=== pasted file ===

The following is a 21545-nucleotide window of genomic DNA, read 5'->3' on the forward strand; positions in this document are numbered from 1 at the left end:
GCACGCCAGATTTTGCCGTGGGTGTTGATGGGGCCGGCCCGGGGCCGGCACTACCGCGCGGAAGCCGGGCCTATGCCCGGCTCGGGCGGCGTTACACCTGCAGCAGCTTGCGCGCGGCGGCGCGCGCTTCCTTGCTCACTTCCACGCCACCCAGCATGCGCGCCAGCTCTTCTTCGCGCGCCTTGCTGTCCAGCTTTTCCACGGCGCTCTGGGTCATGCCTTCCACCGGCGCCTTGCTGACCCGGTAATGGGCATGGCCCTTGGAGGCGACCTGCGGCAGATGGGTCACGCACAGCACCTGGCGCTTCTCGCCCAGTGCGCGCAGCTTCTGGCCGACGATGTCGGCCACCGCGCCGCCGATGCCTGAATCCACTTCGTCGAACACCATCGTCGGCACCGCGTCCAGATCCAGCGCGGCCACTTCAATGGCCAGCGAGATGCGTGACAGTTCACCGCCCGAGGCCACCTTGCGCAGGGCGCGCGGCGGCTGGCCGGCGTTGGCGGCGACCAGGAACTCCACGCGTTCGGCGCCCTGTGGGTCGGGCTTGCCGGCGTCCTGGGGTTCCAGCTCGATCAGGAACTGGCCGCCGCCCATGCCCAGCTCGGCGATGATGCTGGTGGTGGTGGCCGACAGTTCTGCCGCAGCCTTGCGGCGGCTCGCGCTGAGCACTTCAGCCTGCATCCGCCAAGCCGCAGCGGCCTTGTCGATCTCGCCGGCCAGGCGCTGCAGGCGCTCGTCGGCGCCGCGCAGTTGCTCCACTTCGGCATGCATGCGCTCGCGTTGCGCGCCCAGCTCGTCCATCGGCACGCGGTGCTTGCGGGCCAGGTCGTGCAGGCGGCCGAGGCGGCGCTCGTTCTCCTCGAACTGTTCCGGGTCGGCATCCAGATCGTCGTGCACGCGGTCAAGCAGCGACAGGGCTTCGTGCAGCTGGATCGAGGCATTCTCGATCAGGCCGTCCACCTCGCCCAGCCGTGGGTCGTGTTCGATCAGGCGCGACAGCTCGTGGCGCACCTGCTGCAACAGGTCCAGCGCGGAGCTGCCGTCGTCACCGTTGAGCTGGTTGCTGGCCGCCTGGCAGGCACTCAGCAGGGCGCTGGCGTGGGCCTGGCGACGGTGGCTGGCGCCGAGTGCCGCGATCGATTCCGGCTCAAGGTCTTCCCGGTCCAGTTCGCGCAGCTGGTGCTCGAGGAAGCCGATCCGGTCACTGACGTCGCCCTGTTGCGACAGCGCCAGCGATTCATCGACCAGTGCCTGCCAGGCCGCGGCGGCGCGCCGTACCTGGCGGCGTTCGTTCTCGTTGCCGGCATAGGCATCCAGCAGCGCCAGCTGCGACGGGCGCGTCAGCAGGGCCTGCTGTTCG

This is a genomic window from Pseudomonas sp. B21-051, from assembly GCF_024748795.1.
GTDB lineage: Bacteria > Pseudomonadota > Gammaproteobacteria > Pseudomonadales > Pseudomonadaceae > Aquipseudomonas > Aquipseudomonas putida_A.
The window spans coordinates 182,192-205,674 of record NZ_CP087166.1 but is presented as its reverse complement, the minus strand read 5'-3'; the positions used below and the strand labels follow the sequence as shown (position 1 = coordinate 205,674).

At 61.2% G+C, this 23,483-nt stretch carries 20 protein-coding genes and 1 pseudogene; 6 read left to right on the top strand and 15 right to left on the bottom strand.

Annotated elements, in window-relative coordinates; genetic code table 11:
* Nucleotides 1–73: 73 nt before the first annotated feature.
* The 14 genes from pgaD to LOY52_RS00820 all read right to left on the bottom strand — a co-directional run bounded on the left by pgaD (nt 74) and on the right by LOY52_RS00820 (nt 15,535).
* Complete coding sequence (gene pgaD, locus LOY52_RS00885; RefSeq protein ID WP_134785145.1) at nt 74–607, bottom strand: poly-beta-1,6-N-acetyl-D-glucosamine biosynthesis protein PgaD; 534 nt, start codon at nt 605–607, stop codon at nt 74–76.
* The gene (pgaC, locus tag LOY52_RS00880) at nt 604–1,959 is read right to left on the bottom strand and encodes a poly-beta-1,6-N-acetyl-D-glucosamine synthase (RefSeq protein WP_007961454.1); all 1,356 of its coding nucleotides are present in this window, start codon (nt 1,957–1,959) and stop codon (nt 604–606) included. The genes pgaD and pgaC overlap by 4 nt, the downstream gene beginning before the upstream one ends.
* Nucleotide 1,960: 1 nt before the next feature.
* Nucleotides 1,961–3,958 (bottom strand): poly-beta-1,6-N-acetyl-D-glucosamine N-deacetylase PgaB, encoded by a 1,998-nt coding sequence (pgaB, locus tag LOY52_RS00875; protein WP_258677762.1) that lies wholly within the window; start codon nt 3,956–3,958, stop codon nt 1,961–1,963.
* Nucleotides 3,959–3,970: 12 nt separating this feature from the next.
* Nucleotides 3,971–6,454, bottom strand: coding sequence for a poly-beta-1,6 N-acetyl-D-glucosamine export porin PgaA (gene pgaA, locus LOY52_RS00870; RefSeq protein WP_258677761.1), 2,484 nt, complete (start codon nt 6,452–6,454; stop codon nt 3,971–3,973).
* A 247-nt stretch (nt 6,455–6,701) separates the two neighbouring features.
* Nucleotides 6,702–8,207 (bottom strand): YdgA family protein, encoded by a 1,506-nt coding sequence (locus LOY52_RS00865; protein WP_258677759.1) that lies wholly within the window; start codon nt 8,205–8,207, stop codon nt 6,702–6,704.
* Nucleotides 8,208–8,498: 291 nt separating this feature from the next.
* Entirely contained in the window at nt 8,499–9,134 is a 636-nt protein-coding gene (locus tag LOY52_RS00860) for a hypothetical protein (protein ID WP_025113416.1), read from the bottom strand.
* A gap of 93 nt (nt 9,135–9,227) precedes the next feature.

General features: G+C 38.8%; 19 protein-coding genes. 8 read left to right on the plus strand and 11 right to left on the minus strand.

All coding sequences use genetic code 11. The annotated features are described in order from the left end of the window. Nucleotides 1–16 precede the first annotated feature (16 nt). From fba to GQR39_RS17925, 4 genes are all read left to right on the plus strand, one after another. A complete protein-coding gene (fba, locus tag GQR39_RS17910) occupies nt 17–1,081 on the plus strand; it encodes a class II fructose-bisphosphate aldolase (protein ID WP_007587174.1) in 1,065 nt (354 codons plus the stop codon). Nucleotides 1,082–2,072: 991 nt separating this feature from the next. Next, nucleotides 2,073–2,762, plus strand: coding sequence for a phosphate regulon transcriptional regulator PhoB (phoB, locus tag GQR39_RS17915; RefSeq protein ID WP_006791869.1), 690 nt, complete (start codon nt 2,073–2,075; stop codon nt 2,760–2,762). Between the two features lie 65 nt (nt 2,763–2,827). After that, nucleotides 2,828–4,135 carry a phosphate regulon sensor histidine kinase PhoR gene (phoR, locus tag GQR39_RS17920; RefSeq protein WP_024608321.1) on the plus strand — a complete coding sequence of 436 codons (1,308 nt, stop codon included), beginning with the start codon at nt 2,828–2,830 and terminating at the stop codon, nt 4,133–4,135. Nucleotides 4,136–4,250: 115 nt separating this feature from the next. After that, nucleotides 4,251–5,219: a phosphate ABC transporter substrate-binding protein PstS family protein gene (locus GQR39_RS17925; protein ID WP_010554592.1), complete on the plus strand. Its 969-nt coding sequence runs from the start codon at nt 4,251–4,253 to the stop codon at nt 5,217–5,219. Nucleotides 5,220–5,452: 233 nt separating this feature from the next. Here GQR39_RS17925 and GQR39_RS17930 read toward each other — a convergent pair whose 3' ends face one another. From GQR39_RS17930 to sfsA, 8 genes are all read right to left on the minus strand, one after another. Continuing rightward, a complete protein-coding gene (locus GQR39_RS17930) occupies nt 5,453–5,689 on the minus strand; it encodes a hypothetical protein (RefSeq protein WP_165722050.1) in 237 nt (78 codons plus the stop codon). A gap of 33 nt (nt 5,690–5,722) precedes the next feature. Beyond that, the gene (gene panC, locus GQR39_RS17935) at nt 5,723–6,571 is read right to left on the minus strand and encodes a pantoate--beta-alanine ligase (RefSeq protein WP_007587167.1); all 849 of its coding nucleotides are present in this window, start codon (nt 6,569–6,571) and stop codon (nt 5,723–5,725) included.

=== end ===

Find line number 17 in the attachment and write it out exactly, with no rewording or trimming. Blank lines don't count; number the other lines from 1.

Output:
* Nucleotides 6,702–8,207 (bottom strand): YdgA family protein, encoded by a 1,506-nt coding sequence (locus LOY52_RS00865; protein WP_258677759.1) that lies wholly within the window; start codon nt 8,205–8,207, stop codon nt 6,702–6,704.